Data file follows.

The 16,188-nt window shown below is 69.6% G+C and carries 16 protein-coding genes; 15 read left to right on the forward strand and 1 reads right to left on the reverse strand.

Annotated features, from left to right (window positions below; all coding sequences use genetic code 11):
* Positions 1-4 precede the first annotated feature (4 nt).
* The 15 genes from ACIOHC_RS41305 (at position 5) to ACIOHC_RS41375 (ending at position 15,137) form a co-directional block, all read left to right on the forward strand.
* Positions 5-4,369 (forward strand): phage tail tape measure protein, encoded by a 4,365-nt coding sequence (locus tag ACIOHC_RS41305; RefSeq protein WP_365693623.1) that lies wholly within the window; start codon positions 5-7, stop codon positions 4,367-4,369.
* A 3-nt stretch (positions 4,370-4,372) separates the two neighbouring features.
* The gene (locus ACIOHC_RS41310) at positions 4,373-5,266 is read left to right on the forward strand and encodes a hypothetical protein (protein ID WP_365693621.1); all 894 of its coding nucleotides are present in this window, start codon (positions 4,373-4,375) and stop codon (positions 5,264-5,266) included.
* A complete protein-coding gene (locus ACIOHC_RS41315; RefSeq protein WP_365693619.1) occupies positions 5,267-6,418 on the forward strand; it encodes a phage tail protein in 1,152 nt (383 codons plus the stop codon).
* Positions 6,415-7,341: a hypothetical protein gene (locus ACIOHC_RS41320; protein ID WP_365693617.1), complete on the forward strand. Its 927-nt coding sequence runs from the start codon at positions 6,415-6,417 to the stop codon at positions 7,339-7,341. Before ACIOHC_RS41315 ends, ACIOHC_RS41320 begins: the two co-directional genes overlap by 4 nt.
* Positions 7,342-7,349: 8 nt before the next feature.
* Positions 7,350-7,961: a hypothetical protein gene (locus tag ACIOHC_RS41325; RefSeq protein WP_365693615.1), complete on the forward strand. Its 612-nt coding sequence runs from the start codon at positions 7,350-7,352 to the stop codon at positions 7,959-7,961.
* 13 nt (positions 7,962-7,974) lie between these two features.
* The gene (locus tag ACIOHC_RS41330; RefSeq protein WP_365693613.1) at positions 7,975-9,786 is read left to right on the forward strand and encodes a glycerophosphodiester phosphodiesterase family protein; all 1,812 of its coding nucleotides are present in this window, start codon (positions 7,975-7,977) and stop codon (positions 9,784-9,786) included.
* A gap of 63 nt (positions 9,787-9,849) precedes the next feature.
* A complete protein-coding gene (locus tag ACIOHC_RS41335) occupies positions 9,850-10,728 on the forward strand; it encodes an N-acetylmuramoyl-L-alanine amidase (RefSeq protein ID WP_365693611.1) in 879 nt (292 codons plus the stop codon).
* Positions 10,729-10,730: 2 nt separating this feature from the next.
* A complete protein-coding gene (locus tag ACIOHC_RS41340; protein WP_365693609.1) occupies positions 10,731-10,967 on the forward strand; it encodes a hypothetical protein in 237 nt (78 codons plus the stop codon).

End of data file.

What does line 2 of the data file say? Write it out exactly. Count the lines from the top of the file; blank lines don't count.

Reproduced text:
Annotated features, from left to right (window positions below; all coding sequences use genetic code 11):